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Silva Fennica 1926-1997
Acta Forestalia Fennica

Articles containing the keyword 'spatial optimisation'.

Category: Research article

article id 474, category Research article
Tero Heinonen, Mikko Kurttila, Timo Pukkala. (2007). Possibilities to aggregate raster cells through spatial optimization in forest planning. Silva Fennica vol. 41 no. 1 article id 474.
This study divided the forest into raster cells and used these cells as calculation units in optimisation instead of predefined stand compartments. It was hypothesized that raster cells would result in feasible treatment units and more efficient utilization of the production potential of the forest when spatial optimisation is used to compile the plan. The optimization problems of this study included both ecological and economic objectives. The raster cells were hexagons (721 m2) and their data were derived from traditionally defined forest compartments. Three forest plans were developed by using the rasterized forest, and they were compared to the corresponding forest plans developed by using compartments. Cutting areas were aggregated in all plans, by maximizing the proportion of the boundaries between two adjacent calculation units that were both cut during the same management period, and by minimizing the proportion of cut-uncut boundaries. In the first plan, only cutting areas were aggregated. In the second and third plan, also old forests were aggregated by using two different spatial objectives. The first maximized the proportion of the boundary between adjacent calculation units that were both considered as old forest. The second objective maximized the mean of the neighbourhood minima of the calculation units’ old forest indices. The neighbourhood included the calculation unit itself and all the adjacent calculation units. The growing stock volume targets at the end of the 60-year planning period and the cutting volume targets of the three 20-year management periods were set to the same levels in all plans. The results showed that the raster approach was able to aggregate old forest patches and cutting areas similar in shape and size as the conventional approach. When the aggregation of old forest was a management objective, the total old forest area was larger in the raster forest but the mean size of the old forest patches was larger with predefined compartments. The trade-off curve between harvested volume and old forest area was further from the origin for the raster forest.
  • Heinonen, University of Joensuu, Faculty of Forestry, P.O. Box 111, FI-80101 Joensuu, Finland ORCID ID:E-mail: (email)
  • Kurttila, Finnish Forest Research Institute, Joensuu Research Unit, P.O. Box 68, FI-80101 Joensuu, Finland ORCID ID:E-mail:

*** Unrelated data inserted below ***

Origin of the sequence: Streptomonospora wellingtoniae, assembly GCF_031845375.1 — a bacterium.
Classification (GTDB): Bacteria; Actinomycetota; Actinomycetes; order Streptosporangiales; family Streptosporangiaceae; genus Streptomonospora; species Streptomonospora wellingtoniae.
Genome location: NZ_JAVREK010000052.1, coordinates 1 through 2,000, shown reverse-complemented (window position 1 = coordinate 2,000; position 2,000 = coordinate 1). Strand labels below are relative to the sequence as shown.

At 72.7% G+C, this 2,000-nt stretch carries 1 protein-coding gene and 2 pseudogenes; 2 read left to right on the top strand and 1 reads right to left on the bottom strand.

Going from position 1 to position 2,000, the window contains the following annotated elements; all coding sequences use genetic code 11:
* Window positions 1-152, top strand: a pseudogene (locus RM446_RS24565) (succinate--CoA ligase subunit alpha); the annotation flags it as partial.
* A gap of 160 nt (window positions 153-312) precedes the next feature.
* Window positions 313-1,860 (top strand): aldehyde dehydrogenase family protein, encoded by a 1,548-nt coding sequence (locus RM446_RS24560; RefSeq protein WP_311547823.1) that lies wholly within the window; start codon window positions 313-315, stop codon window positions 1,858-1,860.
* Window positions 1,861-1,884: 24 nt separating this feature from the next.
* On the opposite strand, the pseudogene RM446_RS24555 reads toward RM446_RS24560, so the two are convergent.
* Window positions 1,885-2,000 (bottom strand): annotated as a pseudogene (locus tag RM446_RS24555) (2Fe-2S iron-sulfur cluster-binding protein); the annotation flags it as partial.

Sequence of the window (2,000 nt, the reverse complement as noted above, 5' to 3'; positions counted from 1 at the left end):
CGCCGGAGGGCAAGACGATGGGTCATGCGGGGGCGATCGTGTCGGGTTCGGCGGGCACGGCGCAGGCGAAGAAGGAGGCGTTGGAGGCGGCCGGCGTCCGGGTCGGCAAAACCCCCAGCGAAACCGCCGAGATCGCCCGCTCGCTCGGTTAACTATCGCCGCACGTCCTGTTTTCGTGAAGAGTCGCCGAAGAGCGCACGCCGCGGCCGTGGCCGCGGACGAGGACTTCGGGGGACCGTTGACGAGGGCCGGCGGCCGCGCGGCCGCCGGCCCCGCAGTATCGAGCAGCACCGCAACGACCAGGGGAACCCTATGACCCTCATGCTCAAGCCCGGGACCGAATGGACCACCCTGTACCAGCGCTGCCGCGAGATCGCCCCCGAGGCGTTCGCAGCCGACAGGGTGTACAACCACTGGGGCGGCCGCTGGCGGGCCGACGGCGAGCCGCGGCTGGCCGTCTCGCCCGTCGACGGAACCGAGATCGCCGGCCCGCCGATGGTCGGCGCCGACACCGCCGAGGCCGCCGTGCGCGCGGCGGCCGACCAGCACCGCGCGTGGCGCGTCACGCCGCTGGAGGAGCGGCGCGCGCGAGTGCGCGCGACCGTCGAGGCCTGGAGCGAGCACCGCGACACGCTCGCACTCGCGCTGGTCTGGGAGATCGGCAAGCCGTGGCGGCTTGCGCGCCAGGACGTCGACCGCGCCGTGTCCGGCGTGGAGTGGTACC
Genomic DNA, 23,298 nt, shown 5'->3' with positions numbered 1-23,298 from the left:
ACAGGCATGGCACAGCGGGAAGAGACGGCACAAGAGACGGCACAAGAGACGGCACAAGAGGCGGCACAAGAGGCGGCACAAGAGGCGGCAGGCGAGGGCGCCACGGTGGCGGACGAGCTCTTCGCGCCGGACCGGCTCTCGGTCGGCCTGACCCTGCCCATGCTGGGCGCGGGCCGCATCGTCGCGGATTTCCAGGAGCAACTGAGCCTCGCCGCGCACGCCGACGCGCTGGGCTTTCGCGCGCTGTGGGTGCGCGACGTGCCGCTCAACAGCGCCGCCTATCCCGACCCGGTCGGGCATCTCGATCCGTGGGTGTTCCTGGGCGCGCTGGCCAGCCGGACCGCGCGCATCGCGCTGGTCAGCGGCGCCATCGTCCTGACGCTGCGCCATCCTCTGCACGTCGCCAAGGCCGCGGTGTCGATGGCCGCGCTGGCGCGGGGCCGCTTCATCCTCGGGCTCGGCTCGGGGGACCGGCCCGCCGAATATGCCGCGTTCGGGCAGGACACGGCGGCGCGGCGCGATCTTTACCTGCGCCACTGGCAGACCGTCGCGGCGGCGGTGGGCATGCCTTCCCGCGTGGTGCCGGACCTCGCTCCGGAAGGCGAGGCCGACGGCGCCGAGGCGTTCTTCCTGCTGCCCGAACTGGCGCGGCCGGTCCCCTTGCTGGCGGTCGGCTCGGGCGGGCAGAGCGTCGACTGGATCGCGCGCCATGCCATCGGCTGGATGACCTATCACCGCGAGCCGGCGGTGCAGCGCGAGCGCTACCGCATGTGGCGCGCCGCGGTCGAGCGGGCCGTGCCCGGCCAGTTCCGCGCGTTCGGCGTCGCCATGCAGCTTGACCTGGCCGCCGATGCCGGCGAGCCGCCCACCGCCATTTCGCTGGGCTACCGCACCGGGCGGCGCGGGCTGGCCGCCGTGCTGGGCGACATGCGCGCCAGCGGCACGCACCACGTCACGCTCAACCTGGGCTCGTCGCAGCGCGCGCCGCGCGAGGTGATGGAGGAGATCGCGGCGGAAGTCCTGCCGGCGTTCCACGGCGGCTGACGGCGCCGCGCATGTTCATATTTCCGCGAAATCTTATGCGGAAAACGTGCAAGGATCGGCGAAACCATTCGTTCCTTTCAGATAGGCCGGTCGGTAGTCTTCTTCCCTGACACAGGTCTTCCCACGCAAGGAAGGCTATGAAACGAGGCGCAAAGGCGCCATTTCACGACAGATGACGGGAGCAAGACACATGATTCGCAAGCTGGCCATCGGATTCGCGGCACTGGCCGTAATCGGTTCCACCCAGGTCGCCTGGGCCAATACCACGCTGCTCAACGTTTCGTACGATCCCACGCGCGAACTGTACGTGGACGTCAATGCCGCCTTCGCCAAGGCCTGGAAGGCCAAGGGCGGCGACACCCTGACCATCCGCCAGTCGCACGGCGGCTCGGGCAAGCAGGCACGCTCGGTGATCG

• Pukkala, University of Joensuu, Faculty of Forestry, P.O. Box 111, FI-80101 Joensuu, Finland ORCID ID:E-mail:
article id 419, category Research article
Tero Heinonen, Timo Pukkala. (2004). A comparison of one- and two-compartment neighbourhoods in heuristic search with spatial forest management goals. Silva Fennica vol. 38 no. 3 article id 419.
This study presents a comparison of the performance of four heuristic techniques with one- and two-compartment neighbourhoods in harvest scheduling problems including a spatial objective variable. The tested heuristics were random ascent, Hero, simulated annealing and tabu search. All methods seek better solutions by inspecting the neighbourhood solutions, which are combinations that can be obtained by changing the treatment schedule in one (one-compartment neighbourhood) or two (two-compartment neighbourhood) compartments. The methods and neighbourhoods were examined in one artificial and four real landscapes ranging from 700 to 981 ha in size. The landscapes had 608 to 900 stand compartments, and the examined planning problems had 2986 to 4773 binary decision variables. The objective function was a multi-objective utility function. The spatial objective variable was the percentage of compartment boundary that joins two compartments, both of which are to be cut during the same 20-year period. The non-spatial objectives were net incomes of three consecutive 20-year management periods and the remaining growing stock volume at the end of the third 20-year period. In another problem formulation, the total harvest of the first 20-year period was used as an objective variable together with the spatial objective. The results showed that a two-compartment neighbourhood was systematically and often clearly better than a one-compartment neighbourhood. The improvements were greatest with the simplest heuristics, random ascent and Hero. Of the four heuristics, tabu search and simulated annealing proved to be the best methods, but with a two-compartment neighbourhood the differences between methods were negligible.
  • Heinonen, University of Joensuu, Faculty of Forestry, P.O. Box 111, FI-80101 Joensuu, Finland ORCID ID:E-mail:
  • Pukkala, University of Joensuu, Faculty of Forestry, P.O. Box 111, FI-80101 Joensuu, Finland ORCID ID:E-mail: (email)

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